Sensitive exploration of why – and how – thousands of Japanese people vanish each year without a trace

Johatsu - Into Thin Air

Source: Thessaloniki Documentary Festival

‘Johatsu - Into Thin Air’

Dir: Andreas Hartmann, Arata Mori. Germany/Japan. 2024. 85mins

Thousands of people go missing in Japan each year, deciding to quit their current lives and start all over again under a fresh identity. It is such an established occurence that is often facilitated by so-called ‘night moving’ companies, who are paid to assist with what is frequently a moonlight flit. The vanished are known as johatsu – which means ’the evaporated’ – and German director Andreas Hartmann and Japanese filmmaker Arata Mori’s documentary dives into the phenomenon in all its psychological and emotional complexity. 

The effect is immersive

The directors avoid an academic approach in favour of the observational, getting down to street level with people who have jettisoned their lives, a facilitator and some of those who have been left behind. The effect is immersive, and the film also benefits from a keen eye for visuals that elevates the mood above mere fly-on-the-wall. After its world premiere in Thessaloniki’s International Competition and subsequent showings at CPH:DOX, it will screen in German cinemas this autumn and be broadcast by Arte at a later date. Its creative and sensitive handling of a fascinating topic could easily catch the eye of further festivals and arthouse distributors.

The subjects of Johatsu have vanished for a number of reasons. We see one man leave his abusive spouse, while an anonymous young couple has escaped a violent and blackmailing boss. Kanda fled his life more than three decades ago as a result of Yakuza threats, while Sugimoto told his wife and young family he was going away on a three-day work trip and never came back because he couldn’t cope with the shame of a failed business.

Threading through some of their stories is ’night mover’ Saita, whose no-nonsense attitude gives the film some kick. Hartmann and Mori do not overlook those who are left behind, like Goto, a mother who, having hit data protection roadblocks when attempting to find out what has happened to her missing son Kazuki, has hired someone to try to locate him.

Unusually for a film documenting Japan, known for its hustle and bustle, there is a deliberate feel of loneliness and isolation in many of the establishing shots. Deserted streets, railway crossings with lights flashing but no trains and an empty beach are all captured in long, locked-off takes by Hartmann, who also takes on cinematography duties. Additional tension is supplied by a drum element in the score by Japanese percussionist Mika Takehara, working in collaboration with German composer and sound designer Jana Imert.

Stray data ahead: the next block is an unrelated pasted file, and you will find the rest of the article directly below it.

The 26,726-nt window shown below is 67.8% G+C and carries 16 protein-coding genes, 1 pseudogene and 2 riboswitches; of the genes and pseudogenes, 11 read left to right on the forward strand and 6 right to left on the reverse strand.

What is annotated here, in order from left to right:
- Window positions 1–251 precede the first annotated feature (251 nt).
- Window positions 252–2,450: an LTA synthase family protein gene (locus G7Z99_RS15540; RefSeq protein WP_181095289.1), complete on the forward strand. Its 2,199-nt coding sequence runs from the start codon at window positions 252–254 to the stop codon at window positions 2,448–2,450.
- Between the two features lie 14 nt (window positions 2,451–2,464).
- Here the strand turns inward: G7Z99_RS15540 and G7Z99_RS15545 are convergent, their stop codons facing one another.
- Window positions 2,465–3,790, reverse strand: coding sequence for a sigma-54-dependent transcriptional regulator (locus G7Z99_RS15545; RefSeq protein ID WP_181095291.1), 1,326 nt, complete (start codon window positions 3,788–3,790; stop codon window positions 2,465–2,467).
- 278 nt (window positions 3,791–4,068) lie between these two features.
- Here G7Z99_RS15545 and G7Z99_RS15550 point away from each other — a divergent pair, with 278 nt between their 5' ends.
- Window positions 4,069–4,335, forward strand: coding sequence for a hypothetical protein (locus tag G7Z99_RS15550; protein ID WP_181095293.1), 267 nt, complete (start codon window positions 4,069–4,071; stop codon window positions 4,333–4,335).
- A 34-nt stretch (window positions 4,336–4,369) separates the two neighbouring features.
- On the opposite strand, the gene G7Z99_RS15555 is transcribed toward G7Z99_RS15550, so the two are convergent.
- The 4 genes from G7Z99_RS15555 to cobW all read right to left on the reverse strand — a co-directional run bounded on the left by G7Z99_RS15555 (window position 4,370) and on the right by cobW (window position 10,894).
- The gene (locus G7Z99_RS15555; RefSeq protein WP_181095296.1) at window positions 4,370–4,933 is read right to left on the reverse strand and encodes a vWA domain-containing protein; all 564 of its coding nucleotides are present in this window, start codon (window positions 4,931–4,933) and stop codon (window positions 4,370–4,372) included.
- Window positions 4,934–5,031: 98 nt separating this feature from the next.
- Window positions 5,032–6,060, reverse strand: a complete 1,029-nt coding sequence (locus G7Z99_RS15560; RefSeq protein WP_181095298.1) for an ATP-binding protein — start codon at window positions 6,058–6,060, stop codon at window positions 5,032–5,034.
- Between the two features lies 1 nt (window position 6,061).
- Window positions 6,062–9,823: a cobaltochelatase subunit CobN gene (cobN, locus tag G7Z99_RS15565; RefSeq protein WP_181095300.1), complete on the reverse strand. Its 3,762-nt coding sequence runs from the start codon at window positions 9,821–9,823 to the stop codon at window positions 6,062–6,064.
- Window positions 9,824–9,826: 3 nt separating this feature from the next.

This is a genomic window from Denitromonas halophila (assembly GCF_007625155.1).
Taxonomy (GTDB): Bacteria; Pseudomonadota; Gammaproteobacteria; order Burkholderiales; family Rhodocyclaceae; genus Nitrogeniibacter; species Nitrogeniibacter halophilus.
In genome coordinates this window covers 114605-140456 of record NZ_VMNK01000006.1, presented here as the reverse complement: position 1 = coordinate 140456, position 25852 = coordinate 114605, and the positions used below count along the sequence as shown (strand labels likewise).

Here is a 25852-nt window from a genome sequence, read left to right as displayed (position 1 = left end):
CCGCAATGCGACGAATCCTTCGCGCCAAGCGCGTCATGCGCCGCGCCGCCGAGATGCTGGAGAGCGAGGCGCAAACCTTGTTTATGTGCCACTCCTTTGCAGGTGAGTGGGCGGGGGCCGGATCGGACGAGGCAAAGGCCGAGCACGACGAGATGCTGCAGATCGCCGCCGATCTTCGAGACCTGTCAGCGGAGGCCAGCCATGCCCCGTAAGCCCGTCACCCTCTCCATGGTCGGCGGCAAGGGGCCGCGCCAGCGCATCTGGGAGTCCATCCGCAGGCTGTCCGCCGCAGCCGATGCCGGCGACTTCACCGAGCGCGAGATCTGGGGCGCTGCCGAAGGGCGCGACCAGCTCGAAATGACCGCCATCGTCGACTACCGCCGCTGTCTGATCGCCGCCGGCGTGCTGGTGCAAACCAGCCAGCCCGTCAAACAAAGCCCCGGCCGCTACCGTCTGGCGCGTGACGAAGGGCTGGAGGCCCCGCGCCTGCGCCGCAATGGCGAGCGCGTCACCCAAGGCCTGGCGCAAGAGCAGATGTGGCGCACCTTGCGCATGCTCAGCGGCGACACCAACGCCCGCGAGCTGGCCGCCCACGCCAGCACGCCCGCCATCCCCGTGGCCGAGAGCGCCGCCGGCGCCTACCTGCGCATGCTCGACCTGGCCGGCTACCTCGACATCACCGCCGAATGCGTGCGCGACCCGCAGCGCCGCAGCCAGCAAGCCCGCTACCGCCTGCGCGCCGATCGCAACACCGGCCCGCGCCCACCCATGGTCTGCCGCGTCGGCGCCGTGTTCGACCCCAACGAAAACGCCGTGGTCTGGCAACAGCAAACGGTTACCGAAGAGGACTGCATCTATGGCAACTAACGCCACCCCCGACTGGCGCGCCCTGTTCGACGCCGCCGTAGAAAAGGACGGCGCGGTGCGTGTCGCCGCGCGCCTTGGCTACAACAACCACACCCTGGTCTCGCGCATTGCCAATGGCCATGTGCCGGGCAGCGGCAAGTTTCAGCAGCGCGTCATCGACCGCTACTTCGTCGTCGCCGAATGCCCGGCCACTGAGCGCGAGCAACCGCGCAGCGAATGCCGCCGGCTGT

The sense of longing extends to many of the participants, including the johatsu themselves. The young couple, who have live-in jobs arranged at an anonymous love hotel by Saita, dream of leading a regular existence. The young man notes that life with their abusive employer was ”underground”, but that even now “it’s still pretty dark”. Other participants, meanwhile, find themselves making tentative reconnections with their family.

Meticulous editing from Kai Eiermann helps the patchwork of all these lives to come together in a way that indicates patterns in the johatsu phenomenon. Several of those involved, for example, have previously experienced someone vanishing. There is also an indication that, while shame may have driven people to feel this was their only choice, many of their families have only forgiveness in mind. Even Saita’s story becomes increasingly complex as we learn more about her. 

The verite style of shooting means that one or two details are inevitably skimmed over. Saita, for example, is not questioned as to why she is helping a woman who believes she is being stalked, even though it’s evident that her client is having a mental health crisis. And quite how the young couple got into a blackmail situation in the first place is also never fully outlined.

In other ways, however, the directors make the flexibility work for them. They can allow some interactions to play out in audio over shots of the environment, as they have already established a rhythm. The trust of their subjects is also evident and extends to the fact the filmmakers have said they won’t screen the film in Japan in order to protect the participants’ identities. “Ask me anything you like,” says Saita. That they do not see this as an opening for interrogation speaks volumes for their quietly observational approach, which is all the more engaging for its organic revelations.

Production companies: Ossa Film, Mori Film

International sales: Cat & Docs

Producers: Andreas Hartmann

Cinematography: Andreas Hartmann

Editing: Kai Eiermann

Music: Jana Irmert, Mika Takehara